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Don't Let Them Tell You What To Do

Modern labor, as described by employers, is a paradox.

On the one hand, employers attempt to tell you that labor is a purely transactional interaction; you're on their time, and they get to tell you how to spend it. The product of your labor is not your concern. Leave your identity politics at home. If you're leaning, you could be cleaning. These hours have been bought, and no longer belong to you.

On the other, employers attempt to capitalize on your personality and intuition. There is an emphasis on growth in the workplace, and interviews don't measure only for current abilities, they predict how you may be a value-add to the culture of the workplace. Companies spend huge amounts of advertising budget attempting to prove to you that, yes, black people work at Amazon. That the workplace is a family. That the company's success is dependent on you, and therefore, you share in the company's success.

At the end of the day, neither is true. The work relationship in the extreme majority of workplaces is simple. You work there becuase you working there makes them more money than you not working there. Labor is the source of all value, and ironically, especially so in tech work. There are some values driven workplaces, and they are a wonderful compromise - but ultimately, if you clearly are not generating more money for the company than you are being paid, you will have a hard time working there for very long.

A theoretical view of tech is that it is a passive machine. That you build something somewhat analogous to a book that can print itself forever. And then, people buy that book, on a monthly recurring basis, until you have enough money to shoot yourself into space. The reality is that tech, like nearly every other thing humans create, degrades at a shocking speed, and requires a huge amount of labor just to keep functioning at a flat rate, to mention nothing of scaling or growing.

Labor touches everything in tech - the initial designs have downstream effects on the maintainability and scalability of a product, sales staff set expectations, preferences and intuition shape the product, and all of that work only puts you in a position in which bugfixes, oncall response, customer support, and directional leadership can have a chance of generating more income than they cost. If the staff of any website or app, simple or complex, walked away from it, it would cease to exist in a shockingly small period of time.

Folks who are early in their career can easily, as I did, believe that their job is to build a building that will stand forever, and that the value generated by these high-leverage actions will grow over time exponentially. But the reality is that exponential software growth is tightly coupled with exponential labor growth. Some of this is linked to application complexity, a topic for another post. There are outliers, but this trend is unavoidable.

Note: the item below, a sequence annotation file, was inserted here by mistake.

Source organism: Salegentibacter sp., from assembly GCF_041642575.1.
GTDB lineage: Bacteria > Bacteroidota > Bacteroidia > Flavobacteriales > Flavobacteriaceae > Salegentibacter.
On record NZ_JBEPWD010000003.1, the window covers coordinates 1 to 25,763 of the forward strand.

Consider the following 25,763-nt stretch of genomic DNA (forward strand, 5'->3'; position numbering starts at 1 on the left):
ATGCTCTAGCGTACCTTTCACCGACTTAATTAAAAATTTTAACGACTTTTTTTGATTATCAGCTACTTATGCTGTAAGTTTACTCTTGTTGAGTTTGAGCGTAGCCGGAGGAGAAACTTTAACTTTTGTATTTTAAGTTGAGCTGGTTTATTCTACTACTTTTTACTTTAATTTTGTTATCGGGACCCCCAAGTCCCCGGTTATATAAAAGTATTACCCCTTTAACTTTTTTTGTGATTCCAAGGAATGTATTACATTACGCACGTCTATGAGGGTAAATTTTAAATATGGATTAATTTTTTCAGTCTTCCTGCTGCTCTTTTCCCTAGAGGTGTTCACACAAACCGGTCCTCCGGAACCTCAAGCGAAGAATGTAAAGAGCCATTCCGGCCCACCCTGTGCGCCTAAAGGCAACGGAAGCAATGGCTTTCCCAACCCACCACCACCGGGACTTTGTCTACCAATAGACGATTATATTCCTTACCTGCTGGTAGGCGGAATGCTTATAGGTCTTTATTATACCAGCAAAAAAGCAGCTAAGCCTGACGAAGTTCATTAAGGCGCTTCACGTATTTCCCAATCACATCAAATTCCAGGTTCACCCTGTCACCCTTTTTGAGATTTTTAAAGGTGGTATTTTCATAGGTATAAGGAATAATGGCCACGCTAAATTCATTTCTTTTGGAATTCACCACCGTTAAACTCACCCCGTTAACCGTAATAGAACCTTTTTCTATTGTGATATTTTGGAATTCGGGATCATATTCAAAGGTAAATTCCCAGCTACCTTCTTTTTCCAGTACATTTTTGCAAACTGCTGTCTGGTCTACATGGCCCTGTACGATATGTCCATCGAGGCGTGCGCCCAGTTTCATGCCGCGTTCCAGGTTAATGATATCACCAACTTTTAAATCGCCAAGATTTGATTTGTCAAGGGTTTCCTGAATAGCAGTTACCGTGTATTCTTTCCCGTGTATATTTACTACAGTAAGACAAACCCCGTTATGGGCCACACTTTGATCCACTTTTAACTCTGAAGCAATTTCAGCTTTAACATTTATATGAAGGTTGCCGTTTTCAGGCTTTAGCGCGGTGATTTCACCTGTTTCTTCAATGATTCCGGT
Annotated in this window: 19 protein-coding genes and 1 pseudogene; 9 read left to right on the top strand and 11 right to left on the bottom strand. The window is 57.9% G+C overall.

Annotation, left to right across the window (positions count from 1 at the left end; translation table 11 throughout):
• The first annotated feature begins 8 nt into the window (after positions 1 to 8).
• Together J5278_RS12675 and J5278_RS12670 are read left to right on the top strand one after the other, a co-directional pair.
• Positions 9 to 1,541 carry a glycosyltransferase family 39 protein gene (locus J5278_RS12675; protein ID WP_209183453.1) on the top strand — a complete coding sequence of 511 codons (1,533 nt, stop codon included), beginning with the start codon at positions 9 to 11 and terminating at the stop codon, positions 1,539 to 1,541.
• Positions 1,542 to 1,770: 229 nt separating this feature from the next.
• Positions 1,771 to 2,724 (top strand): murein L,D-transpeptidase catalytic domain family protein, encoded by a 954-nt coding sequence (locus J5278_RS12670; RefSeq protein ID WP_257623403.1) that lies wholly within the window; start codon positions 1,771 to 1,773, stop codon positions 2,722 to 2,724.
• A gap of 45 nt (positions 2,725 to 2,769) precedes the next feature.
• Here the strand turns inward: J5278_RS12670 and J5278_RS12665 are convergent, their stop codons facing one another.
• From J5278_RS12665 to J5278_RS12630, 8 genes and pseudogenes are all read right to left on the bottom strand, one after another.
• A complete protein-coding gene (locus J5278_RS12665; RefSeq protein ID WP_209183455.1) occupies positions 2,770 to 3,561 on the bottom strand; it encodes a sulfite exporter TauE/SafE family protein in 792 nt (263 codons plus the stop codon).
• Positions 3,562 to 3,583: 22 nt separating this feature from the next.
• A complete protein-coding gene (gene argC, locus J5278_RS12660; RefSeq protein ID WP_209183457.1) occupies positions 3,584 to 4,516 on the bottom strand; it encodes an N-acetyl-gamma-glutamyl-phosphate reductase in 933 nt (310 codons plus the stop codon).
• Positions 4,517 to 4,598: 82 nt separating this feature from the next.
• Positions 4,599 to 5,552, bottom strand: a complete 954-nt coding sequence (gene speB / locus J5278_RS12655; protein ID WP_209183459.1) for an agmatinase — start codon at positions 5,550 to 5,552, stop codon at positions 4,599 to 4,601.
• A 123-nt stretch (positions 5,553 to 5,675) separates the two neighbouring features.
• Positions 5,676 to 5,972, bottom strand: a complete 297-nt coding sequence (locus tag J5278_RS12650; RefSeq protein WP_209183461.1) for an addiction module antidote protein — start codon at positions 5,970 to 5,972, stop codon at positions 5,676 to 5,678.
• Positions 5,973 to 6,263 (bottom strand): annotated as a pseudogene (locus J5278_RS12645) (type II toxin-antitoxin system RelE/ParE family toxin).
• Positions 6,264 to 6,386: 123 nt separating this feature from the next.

What does this mean for the labor? It means that despite how much your employer may try to convince you that they know what is best for you, your peers, and the codebase, they always must weigh their ideas in this area against the equation of labor to value - so no mandate by an employer is made entirely in good faith, unless your sole goal at the company is to make your employer a lot more money than you make. I know few if any people who fit that description.

Tech workplaces (along with a growing number of other industries), despite needing to make money, have an interesting secondary effect of being wonderful places to grow your skills, because labor makes all the important decisions. I've certainly watched managers attempt to design software, but at the end of the day, every single decision that directly impacts the functionality of a product is made by someone working at an individual contributor level. This means that quality directly correlates with intuition - even the most hands-on micromanager cannot attempt to control every line of code you write. And as all software programmers know, every line makes a difference in maintainability, scalability, and functionality.

How does this effect your job? It means that if your company is being run correctly (which it likely isn't), you and your employer can form complimentary incentives: your employer wants you to cost less than you make them, and you want your intuition and decision making skills to be better (and worth more) than when you were hired. There is, however, a catch.

The catch is that to make your intuition and decision making skills improve, you have to use them. There are no pure problems in consumer software, everything you do must be both guided by computer science principles and an intuition and awareness of the problems you are solving at work.

Therefore, if you work from a list of JIRA tickets that you don't necessarily understand, if you execute against an OKR that you can't explain why it is important, or if you don't know why the thing you're doing is important to the company, you are being taken advantage of. You are generating more value than you are being paid, and you are not receiving any additional benefit (beyond your salary, which we've already shown, will only be paid to you if it is less than your value).

This type of abuse is both rampant and fairly easy to avoid. Simply, don't let anyone tell you what to do. If presented with a task, ask yourself: "do I agree with the goals of this task? Do I want to do this task? Does this task contribute to my growth and the success of the company?" If the answer is no, politely decline and ask for more information. It's possible you misunderstood the task and just need clarity, but more likely that you're the first person to ask this question about the task, and in doing so you will both improve your personal prospects, and contribute immense value to your employer.